By December of 2016, Freeman had been hired by Fickell to be his defensive coordinator and linebackers coach at Cincinnati. Fickell was taking over a disaster of a program in the wake of Tommy Tuberville’s departure — the Bearcats were far from the College Football Playoff contender they ultimately became. 

Freeman helped turn Cincinnati around. He was its defensive coordinator for 4 seasons from 2017-20. Over that span, the Bearcats went from 4-8 in Year 1 to a team that won 86% of its games over the next 3 seasons. 

Here’s how Cincinnati’s defense ranked in SP+ over Freeman’s tenure:

2017: 68th

2018: 68th

2019: 32nd

2020: 5th

And of course, Freeman was heavily involved in recruiting much of Cincinnati’s 2021 defense that powered the Bearcats all the way to the College Football Playoff. 

Freeman made the jump to Notre Dame

On Jan. 8, 2021, Notre Dame officially hired Freeman to be its next defensive coordinator — and thus changed its program forever.

Freeman arrived in South Bend with a reputation as a fast-rising coach and an elite recruiter. He more than lived up to that billing.

Here’s a quote from Brian Kelly that was in Notre Dame’s official statement after hiring Freeman:

“As we looked into finding someone to run our defense, it was important to find the right fit for our program and Marcus and his family are just that,” Kelly said in a statement. “He has had great success on the field, both running a defense and in his direct work with his linebackers. Additionally, he is considered among the elite recruiters in the coaching ranks.”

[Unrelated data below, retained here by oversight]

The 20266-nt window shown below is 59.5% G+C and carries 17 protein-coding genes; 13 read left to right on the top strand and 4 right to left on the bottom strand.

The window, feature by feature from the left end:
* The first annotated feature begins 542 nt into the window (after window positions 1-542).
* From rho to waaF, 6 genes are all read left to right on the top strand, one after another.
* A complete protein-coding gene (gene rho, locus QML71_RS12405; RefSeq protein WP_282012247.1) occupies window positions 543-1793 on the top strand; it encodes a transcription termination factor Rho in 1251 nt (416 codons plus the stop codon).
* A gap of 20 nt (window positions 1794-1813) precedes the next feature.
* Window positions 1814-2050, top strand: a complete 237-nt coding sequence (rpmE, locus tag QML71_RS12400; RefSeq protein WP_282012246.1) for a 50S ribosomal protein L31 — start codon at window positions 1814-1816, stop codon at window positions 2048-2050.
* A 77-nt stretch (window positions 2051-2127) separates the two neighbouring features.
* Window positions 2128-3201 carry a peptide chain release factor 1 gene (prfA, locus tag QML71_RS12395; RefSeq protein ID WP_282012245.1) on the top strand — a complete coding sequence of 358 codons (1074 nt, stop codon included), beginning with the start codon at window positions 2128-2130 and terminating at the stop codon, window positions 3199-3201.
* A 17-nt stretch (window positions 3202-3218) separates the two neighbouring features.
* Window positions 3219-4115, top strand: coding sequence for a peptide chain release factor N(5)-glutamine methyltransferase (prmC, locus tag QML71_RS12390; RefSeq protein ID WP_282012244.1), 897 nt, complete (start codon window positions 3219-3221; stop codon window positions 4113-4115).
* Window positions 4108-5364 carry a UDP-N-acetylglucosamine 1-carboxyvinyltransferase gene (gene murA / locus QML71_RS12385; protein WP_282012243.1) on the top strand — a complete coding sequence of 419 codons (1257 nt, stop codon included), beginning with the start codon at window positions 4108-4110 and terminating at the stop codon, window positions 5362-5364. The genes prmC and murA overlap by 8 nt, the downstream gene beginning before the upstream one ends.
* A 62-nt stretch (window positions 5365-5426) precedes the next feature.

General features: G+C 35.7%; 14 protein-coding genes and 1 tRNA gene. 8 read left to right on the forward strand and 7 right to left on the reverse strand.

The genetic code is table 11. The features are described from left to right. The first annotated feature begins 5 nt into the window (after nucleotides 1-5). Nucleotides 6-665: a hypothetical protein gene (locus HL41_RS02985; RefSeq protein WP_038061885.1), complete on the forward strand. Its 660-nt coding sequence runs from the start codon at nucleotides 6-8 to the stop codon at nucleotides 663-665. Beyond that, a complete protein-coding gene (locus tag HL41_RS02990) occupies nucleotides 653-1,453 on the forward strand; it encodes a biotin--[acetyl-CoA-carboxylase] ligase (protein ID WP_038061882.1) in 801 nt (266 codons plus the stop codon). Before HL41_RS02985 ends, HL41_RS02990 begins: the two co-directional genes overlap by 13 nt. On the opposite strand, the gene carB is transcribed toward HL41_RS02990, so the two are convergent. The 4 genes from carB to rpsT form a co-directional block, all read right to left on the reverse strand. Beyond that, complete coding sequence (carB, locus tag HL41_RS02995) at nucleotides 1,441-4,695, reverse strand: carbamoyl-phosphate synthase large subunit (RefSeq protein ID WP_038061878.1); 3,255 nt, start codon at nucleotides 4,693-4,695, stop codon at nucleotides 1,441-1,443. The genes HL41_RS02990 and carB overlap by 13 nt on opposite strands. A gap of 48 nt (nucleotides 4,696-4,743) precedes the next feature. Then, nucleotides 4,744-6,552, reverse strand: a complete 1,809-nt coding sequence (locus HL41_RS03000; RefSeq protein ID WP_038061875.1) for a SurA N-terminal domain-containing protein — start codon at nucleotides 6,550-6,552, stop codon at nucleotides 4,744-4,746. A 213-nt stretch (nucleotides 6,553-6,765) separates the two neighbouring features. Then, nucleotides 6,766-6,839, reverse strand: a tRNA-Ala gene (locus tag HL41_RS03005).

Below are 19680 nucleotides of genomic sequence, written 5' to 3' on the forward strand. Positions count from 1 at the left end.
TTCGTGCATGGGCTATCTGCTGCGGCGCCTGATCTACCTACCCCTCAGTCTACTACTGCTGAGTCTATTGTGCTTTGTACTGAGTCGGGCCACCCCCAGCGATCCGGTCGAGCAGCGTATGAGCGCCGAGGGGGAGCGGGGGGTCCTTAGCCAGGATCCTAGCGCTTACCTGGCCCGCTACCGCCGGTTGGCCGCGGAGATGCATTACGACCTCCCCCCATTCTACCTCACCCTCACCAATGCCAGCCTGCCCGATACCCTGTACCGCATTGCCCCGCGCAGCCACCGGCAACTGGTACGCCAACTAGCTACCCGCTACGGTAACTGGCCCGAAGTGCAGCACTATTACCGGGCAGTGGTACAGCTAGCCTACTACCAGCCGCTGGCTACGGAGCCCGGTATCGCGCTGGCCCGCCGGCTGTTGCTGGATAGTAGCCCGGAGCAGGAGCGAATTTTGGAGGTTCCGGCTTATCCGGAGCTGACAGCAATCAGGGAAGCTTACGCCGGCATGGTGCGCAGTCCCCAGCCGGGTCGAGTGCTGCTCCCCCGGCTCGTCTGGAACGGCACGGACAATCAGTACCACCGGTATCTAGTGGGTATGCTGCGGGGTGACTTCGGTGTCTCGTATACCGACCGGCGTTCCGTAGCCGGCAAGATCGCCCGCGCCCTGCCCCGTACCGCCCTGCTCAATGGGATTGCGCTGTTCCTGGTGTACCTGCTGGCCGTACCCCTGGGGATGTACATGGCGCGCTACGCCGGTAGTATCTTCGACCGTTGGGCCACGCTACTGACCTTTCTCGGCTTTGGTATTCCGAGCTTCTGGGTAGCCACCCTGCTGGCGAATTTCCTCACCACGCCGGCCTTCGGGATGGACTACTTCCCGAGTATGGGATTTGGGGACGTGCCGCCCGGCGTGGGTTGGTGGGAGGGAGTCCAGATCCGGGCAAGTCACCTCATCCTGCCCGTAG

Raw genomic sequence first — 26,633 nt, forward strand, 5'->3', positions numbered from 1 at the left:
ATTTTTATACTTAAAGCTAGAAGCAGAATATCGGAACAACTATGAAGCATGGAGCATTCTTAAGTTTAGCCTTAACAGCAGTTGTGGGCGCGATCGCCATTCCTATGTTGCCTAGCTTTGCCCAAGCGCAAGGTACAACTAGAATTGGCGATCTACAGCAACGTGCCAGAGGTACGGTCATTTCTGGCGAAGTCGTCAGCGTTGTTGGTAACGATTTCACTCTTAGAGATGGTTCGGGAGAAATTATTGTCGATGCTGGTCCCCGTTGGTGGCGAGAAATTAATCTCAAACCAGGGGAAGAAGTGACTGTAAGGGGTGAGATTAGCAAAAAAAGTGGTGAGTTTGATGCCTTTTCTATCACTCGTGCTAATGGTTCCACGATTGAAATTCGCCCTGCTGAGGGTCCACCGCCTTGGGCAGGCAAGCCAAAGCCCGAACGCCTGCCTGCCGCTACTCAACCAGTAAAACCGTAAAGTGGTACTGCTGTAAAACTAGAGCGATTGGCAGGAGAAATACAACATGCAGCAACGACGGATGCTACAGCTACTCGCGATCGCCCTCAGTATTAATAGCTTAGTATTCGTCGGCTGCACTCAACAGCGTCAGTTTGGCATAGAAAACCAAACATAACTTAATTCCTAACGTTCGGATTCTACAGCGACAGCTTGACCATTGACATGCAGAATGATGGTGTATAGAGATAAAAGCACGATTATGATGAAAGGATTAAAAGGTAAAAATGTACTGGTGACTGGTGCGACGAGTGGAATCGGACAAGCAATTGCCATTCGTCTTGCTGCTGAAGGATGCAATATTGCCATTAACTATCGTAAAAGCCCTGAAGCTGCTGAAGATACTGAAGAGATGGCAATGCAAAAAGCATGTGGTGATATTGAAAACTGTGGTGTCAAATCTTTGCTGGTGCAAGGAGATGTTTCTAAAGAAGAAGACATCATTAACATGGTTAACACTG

Notre Dame’s recruiting improved immediately

Freeman completely changed Notre Dame’s results on the recruiting trail, and he did it immediately. 

He arrived in South Bend as defensive coordinator before the 2021 season. His first full cycle on the staff resulted in Notre Dame’s recruiting class ranking No. 7 nationally, per 247Sports Composite rankings

That was the first time Notre Dame finished in the top 7 of the national composite rankings since 2013. His presence also helped keep the class together even after Brian Kelly bolted to LSU prior to the end of the 2021 season. 

Freeman is onto something even more impressive in the class of 2023. As of publication, the Fighting Irish already have 13 commitments and a class that ranks No. 1 in the country, per 247Sports Composite rankings. Kelly never signed a class that ranked better than No. 5 nationally (2013) and that was the only time he completed a class in the top-8 during his tenure.

Recruiting is personal for him

Recruiting is something that Freeman has chosen to personally prioritize in the first few months of his Notre Dame head coaching tenure. 

“I better be the No. 1 recruiter,” Freeman said at his introductory press conference in December. “I better be the lead recruiter in every kid that we recruit and I plan on doing it.”

So far this cycle, Freeman has already landed a commitment from 1 5-star prospect in pass rusher Keon Keeley. He’s also earned a verbal from 4 other top-100 players, including 3 on the defensive side of the ball.